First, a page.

Southeast Asia Stocks-Rise as Fed signals gradual tightening; banks gain

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Published: March 16, 2017 11:57:58 AM

Southeast Asian stocks rose on Thursday tracking an overnight rally in global shares after Federal Reserve Chair Janet Yellen's comments suggested a more gradual pace of monetary tightening this year than many had expected.

The decision to lift the interest rate for the second time in three months marked a convincing step in the Fed’s effort to return monetary policy to a more normal footing. (Reuters)

Southeast Asian stocks rose on Thursday tracking an overnight rally in global shares after Federal Reserve Chair Janet Yellen’s comments suggested a more gradual pace of monetary tightening this year than many had expected. The decision to lift the interest rate for the second time in three months marked a convincing step in the Fed’s effort to return monetary policy to a more normal footing.

U.S. stocks closed sharply higher on Wednesday following the announcement, but financial stocks took a hit and ended 0.13 percent lower. However, banking shares were among the top gainers in Southeast Asia. Wider Asian markets rose as much as 1.4 percent to their highest level in 20 months.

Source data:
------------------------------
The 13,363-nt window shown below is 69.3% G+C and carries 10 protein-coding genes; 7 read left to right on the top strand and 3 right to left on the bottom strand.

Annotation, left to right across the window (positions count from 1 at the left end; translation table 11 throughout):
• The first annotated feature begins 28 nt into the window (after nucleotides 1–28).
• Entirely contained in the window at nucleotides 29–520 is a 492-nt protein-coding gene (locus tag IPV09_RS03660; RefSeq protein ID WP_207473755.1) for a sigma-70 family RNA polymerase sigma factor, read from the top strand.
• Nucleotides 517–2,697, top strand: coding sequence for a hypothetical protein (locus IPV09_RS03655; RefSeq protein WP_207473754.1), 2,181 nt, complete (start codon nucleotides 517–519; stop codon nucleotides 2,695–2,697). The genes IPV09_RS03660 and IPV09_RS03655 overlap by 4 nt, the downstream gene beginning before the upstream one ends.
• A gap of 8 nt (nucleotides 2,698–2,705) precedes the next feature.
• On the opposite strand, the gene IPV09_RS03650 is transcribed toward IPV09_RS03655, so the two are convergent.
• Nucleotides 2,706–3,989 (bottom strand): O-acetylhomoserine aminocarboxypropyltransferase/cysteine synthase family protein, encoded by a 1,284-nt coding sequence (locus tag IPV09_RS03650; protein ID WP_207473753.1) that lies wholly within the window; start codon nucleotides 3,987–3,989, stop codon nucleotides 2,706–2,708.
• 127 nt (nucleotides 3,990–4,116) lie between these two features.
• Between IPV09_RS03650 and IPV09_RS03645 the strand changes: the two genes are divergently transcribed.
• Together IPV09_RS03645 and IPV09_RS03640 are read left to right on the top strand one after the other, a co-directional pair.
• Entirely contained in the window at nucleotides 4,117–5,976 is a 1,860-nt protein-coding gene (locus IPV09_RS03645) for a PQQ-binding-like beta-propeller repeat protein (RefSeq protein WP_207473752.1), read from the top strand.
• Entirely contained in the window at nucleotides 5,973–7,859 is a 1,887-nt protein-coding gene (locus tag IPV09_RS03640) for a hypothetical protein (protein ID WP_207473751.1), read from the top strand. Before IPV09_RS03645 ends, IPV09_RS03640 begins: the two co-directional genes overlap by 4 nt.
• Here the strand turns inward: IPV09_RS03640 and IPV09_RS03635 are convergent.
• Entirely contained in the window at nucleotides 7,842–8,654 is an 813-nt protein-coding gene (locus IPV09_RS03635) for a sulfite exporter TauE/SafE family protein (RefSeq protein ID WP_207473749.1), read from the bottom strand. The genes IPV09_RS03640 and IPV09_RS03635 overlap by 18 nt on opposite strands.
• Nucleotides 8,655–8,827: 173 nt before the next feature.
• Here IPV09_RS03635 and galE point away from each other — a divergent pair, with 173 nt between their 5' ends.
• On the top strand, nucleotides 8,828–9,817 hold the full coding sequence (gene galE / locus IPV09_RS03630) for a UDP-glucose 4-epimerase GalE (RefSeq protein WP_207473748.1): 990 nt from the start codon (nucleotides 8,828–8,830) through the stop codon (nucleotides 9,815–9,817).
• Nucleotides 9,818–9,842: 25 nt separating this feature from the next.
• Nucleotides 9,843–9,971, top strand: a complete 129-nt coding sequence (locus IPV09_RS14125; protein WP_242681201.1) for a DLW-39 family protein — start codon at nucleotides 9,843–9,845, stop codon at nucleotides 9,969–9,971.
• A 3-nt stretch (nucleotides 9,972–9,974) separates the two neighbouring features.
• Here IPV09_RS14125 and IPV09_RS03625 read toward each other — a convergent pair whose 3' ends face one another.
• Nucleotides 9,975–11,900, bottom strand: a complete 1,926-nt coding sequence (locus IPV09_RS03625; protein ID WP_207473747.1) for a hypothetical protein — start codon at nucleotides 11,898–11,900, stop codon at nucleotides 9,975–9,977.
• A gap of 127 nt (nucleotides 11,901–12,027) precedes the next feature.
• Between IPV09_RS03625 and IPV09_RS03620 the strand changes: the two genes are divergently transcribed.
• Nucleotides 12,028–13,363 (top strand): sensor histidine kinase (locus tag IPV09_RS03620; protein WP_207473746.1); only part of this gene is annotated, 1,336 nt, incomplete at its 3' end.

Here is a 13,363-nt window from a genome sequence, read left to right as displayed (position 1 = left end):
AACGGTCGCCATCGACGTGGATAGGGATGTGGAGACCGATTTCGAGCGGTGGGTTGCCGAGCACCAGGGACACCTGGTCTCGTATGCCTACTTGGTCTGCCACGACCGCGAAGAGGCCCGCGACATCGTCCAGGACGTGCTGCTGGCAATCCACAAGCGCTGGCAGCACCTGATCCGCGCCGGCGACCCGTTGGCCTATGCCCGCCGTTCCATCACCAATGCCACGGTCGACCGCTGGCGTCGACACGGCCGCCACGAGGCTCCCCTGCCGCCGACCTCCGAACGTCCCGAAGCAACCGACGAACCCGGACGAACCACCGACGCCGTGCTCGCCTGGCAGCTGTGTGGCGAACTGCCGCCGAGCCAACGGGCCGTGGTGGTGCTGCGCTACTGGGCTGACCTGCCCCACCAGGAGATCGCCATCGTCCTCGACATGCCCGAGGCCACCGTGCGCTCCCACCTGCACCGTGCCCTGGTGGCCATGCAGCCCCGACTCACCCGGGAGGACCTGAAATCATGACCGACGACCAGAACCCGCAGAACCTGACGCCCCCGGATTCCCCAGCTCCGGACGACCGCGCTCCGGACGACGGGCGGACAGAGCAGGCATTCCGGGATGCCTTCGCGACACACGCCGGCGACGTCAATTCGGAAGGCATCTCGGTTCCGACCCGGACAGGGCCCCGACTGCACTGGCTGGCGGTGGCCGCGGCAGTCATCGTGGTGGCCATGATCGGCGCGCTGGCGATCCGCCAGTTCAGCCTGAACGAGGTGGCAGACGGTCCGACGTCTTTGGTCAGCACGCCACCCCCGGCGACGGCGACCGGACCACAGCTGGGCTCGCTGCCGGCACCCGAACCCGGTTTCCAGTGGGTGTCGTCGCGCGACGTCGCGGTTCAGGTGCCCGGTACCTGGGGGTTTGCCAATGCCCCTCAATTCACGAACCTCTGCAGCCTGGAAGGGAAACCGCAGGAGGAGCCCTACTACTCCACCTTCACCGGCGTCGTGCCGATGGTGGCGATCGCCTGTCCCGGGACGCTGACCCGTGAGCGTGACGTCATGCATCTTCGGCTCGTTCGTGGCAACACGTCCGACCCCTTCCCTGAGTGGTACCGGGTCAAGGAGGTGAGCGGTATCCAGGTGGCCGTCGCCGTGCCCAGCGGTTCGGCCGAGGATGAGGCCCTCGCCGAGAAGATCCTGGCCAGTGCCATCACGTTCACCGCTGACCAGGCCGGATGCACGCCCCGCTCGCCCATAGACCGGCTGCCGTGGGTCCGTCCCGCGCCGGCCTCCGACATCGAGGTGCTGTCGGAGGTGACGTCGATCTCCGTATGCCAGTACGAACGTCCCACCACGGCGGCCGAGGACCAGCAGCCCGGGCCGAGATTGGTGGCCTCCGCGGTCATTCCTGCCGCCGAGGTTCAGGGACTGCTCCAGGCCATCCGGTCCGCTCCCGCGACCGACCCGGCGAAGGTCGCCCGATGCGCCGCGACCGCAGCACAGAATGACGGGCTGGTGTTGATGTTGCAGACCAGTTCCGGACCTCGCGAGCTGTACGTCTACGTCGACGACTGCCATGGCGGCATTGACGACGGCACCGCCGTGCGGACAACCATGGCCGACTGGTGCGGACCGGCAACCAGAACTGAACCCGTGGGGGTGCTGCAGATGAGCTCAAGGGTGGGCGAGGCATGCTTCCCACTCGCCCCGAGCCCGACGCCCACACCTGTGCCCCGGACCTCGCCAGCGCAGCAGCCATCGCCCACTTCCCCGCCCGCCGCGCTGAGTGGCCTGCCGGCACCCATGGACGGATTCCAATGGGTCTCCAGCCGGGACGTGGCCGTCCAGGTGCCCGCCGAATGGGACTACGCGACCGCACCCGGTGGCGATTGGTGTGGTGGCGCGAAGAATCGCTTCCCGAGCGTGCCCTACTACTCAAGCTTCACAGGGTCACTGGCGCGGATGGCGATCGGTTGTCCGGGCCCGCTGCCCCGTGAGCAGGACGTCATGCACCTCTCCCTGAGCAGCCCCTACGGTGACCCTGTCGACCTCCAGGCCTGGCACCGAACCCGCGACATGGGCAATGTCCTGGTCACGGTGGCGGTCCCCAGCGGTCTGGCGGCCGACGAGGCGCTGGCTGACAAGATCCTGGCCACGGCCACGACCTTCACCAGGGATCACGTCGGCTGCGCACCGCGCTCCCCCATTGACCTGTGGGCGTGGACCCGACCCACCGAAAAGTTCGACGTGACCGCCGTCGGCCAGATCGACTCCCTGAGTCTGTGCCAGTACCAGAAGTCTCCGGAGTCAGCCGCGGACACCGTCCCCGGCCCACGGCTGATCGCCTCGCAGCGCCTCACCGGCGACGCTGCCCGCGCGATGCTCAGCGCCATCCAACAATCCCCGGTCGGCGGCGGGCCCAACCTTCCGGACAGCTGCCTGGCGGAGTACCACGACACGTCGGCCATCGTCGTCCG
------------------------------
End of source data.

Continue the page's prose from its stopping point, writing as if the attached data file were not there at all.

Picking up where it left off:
“The rate hike works in two ways for the Asian markets – for one, I think the “accommodative” stance of the Fed, despite the hike, was well received by the market. Emerging market (EM) equities are likely to get a breather from the uncertainties related to the pace of rate hikes,” said Taye Shim, head of research at Mirae Asset Sekuritas.

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“Secondly, rate increases driven by inflation should bode well for EM equities as companies have a good excuse to increase their selling prices,” he added. Indonesia rose as much as 1.13 percent to a near two-year high, led by Bank Rakyat and Bank Central Asia. The Indonesia index of the 45 most liquid stocks rose 1.35 percent to its highest in four months.

Gains in Singapore were led by oil rig builder Keppel Corp on the back of oil rallies and a weaker dollar that makes the greenback-denominated oil less expensive for holders of other currencies. The Straits Times Index climbed to its highest level in over one-and-a-half years, with all big three banks gaining.

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